The Edmonton Angels Blog

A Senior’s Guide for Winter Safety

 

With the holiday season in full swing it’s important to take time for one’s self. Whether it’s spending time with loved ones or cozying up to a cup of hot chocolate, winter is the perfect time to get some rest and relaxation. However, winter can also be very dangerous as the roads are slick, sidewalks are icy, and visibility is limited. In winter, falls, accidents and injuries are more likely to happen, leading to an increase in hospitalization. According to the Canadian Institute for Health Information, nearly 9,000 hospitalizations were due to falls in 2016-2017. As temperatures can drop to as cold as -40 °C, hypothermia, frost bite and joint pain can be the product of prolonged exposure to the cold.

For seniors, the dangers in winter are heightened as mobility is limited, sight is reduced, and reaction time is slowed. This can lead to more slips on the ice, car accidents and complications with other illnesses. The cold alone can cause major health issues for those suffering with diabetes, thyroid issues, or even Parkinson’s Disease. As we age, we lose the ability to retain body heat and the ability to sense the cold. For diabetes patients in particular, decreased sensitivity in the extremities may lead to a delayed response to the cold. As stated by Dr. Sharon A. Brangman, a professor of medicine interviewed for the New York Times, “some drugs, like beta blockers, can decrease the heart rate, which can reduce the circulation of blood to hands and feet. Calcium channel blockers, used in hypertension, work by relaxing the blood vessels, which can increase heat loss. High cholesterol can reduce blood flow, too. And thyroid conditions can affect people’s ability to regulate their temperature”. Even in the home, cold may sometimes seem unavoidable. As we age, blood vessels lose elasticity and the fat layer under our skin thins, leading to a decrease in circulation and a loss in body heat. Furthermore, metabolic responses are delayed and thus the body’s response to the cold may be slower.

Though winter can sound daunting, keeping up one’s body temperature and adopting the best safe practices to survive winter can be easy. Understanding the real dangers of winter and how best to avoid injury can lead to a fun, safe and stress-free holiday season.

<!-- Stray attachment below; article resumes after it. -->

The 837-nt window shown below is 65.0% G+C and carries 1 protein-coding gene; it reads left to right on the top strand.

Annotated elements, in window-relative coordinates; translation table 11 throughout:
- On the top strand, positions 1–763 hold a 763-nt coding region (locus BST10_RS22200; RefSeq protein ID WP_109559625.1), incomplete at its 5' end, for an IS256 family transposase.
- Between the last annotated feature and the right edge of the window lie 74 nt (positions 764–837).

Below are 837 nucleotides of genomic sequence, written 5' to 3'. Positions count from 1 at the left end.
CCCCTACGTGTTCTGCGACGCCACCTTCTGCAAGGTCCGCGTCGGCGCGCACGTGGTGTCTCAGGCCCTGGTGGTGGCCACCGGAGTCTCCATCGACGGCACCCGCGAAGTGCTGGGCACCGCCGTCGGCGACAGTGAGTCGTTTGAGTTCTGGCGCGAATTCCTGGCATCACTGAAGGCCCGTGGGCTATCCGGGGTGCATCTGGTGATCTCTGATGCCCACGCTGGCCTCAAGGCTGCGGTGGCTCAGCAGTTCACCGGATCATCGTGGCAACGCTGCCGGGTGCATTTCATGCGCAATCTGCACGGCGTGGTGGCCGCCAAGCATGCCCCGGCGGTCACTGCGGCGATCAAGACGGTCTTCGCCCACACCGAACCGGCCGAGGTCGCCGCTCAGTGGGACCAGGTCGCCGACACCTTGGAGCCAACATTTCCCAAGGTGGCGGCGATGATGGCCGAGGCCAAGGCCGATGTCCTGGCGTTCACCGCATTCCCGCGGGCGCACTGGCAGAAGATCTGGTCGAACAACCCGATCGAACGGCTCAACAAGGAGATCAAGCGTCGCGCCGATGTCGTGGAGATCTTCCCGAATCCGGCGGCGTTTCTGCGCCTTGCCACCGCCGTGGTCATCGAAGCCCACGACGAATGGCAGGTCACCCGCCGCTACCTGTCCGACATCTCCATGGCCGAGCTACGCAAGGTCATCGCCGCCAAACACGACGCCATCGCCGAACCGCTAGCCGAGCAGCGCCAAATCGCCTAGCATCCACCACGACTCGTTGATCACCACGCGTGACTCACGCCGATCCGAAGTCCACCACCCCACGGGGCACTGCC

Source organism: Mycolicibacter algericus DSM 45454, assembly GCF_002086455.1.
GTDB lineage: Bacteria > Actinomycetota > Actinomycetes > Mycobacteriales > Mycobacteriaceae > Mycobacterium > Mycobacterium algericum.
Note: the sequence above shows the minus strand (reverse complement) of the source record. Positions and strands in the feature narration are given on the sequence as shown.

Winter Related Illnesses:

Hypothermia

o   When your body temperature has dipped below normal due to the body losing heat faster than it can make it

o   Caused by prolonged exposure to cold temperatures

o   Slows down body movements, though process and respiratory system

o   gets more detrimental as exposure to the cold increases

o   Early signs include dizziness, confusion, tiredness, pale skin, nausea, swollen face, and shivering (only in some cases)

o   Late signs include slurred speech, slow and shallow breathing, reduced and weak heart rate, blacking out

Solutions

o   Move to a warmer place and remove wet or cold clothing

o   Wrap yourself/person in a warm blanket, towels, coats

o   Have something warm to drink (avoid alcohol or drinks with caffeine)

o   Do not use heating pads, warm baths or rubbing to cause heat as it could cause nerve, muscle or tissue damage

o   As Hypothermia comes in stages, call 9-1-1 if a person with hypothermia exhibits unconsciousness, low or shallow breathing or if the above conditions worsen

Chilblains

o   When small blood vessels in your skin get inflamed after prolonged exposure to cold

o   These blood vessels get red and itchy, swell and cause blisters on your fingers, toes and cheeks

o   Ulcers can occur in severe cases

o   Contrary to popular belief, Chilblains can occur even when temperatures aren’t below freezing

Solutions

o   Avoid scratching as it could cause blisters and blood vessels to burst

o   Move indoors and remove cold and wet clothing

o    Slowly warm the skin with blankets or coats, don’t massage or apply direct heat to skin

o   Corticosteroid creams/lotions reduce inflammation and irritation of the skin. Feel free to use corticosteroid creams to reduce the effects of Chilblains (do not use if you have any previous skin infections or otherwise advised by your doctor)

o   Keep blisters and ulcers clean and covered

Frostbite

o   Often you can’t feel it as the affected skin and tissue go numb after prolonged cold exposure

o   Fingers, toes and face (nose, ears, etc.) are first affected and can lead to severe damage

o   Results in yellowish-gray skin color with a firm feel due to significant freezing

Solutions

o   Move indoors and remove cold or wet clothing

o   Do not walk on frostbitten feet or toes

o   Immerse affected area in warm not hot water (comfortable temperature)

o   Warm affected area using natural body heat (i.e. place hands under armpits)

o   Do not rub affected area as it may cause muscle or tissue damage